Linguistic Genocide and Impediments to Transformation and Intellectualisation of African Languages was the title of Dean and Head of the School of Arts Professor Nobuhle Hlongwa’s inaugural lecture. She delivered the full lecture in isiZulu.
Hlongwa reviewed the progress made in line with the White Paper on the Transformation of Higher Education (DoE 1997) as well as the historical development and current status of indigenous African languages in higher education. She also provided an analysis of obstacles that hinder progress in the intellectualization of African languages in the South African higher education sector.
Hlongwa argued ‘that African languages have a central role to play in driving the transformation agenda and knowledge production in South African higher education, therefore marginalizing these languages leads to disastrous implications for the achievement of social justice and cohesion, and the success of indigenous African language-speaking students.’
Hlongwa also gave a comprehensive review of language practices in higher education in the pre-and post-colonial eras. ‘In rising to all the pertinent challenges, higher education institutions need to consider language management strategies designed to address language problems, particularly in multilingual contexts,’ she said. ‘Denying African learners and educators the opportunity to learn or teach in indigenous African languages amounts to a violation of their Constitutional rights – it also impinges on their academic freedom.’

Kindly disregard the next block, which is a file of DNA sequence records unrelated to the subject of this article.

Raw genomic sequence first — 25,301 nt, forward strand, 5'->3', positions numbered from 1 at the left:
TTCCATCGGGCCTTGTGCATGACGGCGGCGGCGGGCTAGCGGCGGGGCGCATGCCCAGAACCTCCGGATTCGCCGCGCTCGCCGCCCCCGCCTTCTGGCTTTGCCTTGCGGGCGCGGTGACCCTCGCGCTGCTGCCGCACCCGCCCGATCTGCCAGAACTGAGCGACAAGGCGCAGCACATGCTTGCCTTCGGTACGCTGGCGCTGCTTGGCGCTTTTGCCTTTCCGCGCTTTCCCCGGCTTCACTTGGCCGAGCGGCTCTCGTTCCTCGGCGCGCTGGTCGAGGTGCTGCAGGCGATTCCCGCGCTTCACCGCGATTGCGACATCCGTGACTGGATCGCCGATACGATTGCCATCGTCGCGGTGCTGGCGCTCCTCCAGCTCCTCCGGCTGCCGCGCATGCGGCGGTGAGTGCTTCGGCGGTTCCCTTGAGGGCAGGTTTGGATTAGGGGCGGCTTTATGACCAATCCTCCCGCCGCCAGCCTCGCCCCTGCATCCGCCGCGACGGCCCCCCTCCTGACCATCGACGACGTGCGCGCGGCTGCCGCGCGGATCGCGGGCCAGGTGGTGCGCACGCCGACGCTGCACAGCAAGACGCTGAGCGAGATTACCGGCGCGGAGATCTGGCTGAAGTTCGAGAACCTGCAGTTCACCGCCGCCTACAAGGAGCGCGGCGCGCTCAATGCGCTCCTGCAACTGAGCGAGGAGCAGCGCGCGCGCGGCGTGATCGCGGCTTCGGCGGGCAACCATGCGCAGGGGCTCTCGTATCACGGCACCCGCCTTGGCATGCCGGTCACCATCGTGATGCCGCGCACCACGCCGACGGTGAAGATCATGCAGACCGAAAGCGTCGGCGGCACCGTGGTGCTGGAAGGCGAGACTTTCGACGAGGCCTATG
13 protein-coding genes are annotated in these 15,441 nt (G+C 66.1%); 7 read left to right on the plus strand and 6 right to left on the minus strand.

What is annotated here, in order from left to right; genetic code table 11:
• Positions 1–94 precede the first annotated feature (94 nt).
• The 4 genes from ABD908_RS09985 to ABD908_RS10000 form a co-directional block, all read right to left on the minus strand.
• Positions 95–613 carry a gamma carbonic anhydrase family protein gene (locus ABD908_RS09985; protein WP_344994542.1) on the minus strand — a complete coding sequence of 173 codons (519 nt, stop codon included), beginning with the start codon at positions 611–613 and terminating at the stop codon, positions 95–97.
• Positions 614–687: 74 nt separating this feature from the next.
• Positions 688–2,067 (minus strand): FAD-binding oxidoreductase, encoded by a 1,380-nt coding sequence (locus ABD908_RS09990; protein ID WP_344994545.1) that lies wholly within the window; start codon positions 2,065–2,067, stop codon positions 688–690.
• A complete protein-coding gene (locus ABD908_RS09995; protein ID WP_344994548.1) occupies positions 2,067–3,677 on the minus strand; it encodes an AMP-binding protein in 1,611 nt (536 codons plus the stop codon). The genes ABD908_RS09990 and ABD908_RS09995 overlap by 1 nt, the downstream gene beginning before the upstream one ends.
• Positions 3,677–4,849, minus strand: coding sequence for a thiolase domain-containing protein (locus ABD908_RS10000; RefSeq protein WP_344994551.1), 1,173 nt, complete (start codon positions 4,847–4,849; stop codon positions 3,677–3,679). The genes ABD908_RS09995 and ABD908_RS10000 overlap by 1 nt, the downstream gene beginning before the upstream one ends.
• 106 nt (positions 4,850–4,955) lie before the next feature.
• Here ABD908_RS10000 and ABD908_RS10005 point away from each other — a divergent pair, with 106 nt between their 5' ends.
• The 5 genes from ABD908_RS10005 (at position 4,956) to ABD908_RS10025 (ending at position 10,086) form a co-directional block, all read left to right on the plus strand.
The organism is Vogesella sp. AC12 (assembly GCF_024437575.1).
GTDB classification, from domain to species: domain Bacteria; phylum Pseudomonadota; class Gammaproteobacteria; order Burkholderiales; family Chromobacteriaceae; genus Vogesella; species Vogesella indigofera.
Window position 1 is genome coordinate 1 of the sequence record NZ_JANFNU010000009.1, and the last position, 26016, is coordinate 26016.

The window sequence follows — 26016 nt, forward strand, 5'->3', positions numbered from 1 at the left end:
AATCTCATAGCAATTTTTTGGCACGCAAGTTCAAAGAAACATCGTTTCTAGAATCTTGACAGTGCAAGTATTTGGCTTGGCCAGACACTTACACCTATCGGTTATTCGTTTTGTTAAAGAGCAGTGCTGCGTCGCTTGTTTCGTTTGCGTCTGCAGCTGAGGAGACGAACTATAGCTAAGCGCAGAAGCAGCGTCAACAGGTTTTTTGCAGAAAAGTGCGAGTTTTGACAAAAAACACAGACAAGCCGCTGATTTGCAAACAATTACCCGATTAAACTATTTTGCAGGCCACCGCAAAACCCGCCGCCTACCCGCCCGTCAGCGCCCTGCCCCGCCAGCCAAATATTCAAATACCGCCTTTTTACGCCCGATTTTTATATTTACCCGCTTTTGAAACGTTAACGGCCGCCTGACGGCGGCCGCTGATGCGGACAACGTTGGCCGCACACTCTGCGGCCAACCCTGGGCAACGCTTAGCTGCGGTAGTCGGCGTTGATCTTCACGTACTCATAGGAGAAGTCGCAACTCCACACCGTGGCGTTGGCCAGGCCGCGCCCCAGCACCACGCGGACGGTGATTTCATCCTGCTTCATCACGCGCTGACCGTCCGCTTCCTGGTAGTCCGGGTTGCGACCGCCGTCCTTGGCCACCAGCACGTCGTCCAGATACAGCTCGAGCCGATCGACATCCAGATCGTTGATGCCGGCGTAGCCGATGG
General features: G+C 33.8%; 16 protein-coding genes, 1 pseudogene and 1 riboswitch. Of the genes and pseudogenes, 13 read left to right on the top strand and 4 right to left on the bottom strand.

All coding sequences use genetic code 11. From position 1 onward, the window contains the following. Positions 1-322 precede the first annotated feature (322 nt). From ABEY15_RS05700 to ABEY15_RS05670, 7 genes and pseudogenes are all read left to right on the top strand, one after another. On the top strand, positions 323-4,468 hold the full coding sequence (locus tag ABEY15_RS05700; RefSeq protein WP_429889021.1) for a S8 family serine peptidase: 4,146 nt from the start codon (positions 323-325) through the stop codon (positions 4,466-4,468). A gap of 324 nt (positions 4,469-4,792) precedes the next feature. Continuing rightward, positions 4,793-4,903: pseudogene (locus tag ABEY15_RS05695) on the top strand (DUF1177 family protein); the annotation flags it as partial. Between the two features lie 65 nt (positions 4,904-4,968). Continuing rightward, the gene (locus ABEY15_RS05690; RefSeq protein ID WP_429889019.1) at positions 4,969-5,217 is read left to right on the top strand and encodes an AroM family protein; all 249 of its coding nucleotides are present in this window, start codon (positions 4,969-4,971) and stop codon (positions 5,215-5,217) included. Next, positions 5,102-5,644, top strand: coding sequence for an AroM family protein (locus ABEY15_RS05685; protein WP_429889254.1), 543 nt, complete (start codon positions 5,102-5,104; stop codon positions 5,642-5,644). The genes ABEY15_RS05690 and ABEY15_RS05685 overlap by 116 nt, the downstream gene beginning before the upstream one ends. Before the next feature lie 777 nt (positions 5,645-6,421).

Negative attitudes towards the use of indigenous African languages as languages of instruction in higher education by mother-tongue speakers of these languages were also identified as a problem.
Hlongwa recommended an increased focus by the current government to ensure the development and implementation of African languages as languages of education. ‘The Department of Higher Education and Training should monitor and evaluate the progress of each institution in terms of compliance. In contemporary South Africa, while ethnicity and language are important to personal identity, they are largely irrelevant to political identity. The country’s history has instead ensured that issues of race and socio-economic status define political behavior.’
Hlongwa challenged ‘South African universities to provide incentives to students who graduate with their MA or PhD degrees written in African languages. The same should apply to the supervisors. The role of provincial governments in the promotion of language development needs to be revisited.’
She believes that full transformation cannot be achieved without taking indigenous African languages on board. ‘Higher education institutions should embrace indigenous African languages in their teaching and learning, research and community engagement imperatives in order to champion the transformation agenda.’
‘While acknowledging the availability of policy and legislative documents, institutions of higher learning should employ language management strategies that seek to address the language problems associated with the low status of indigenous African languages. We need to guard against linguistic genocide,’ Hlongwa added.
The full isiZulu lecture can be viewed on YouTube here: https://www.youtube.com/watch?v=TgmOIi4ZN68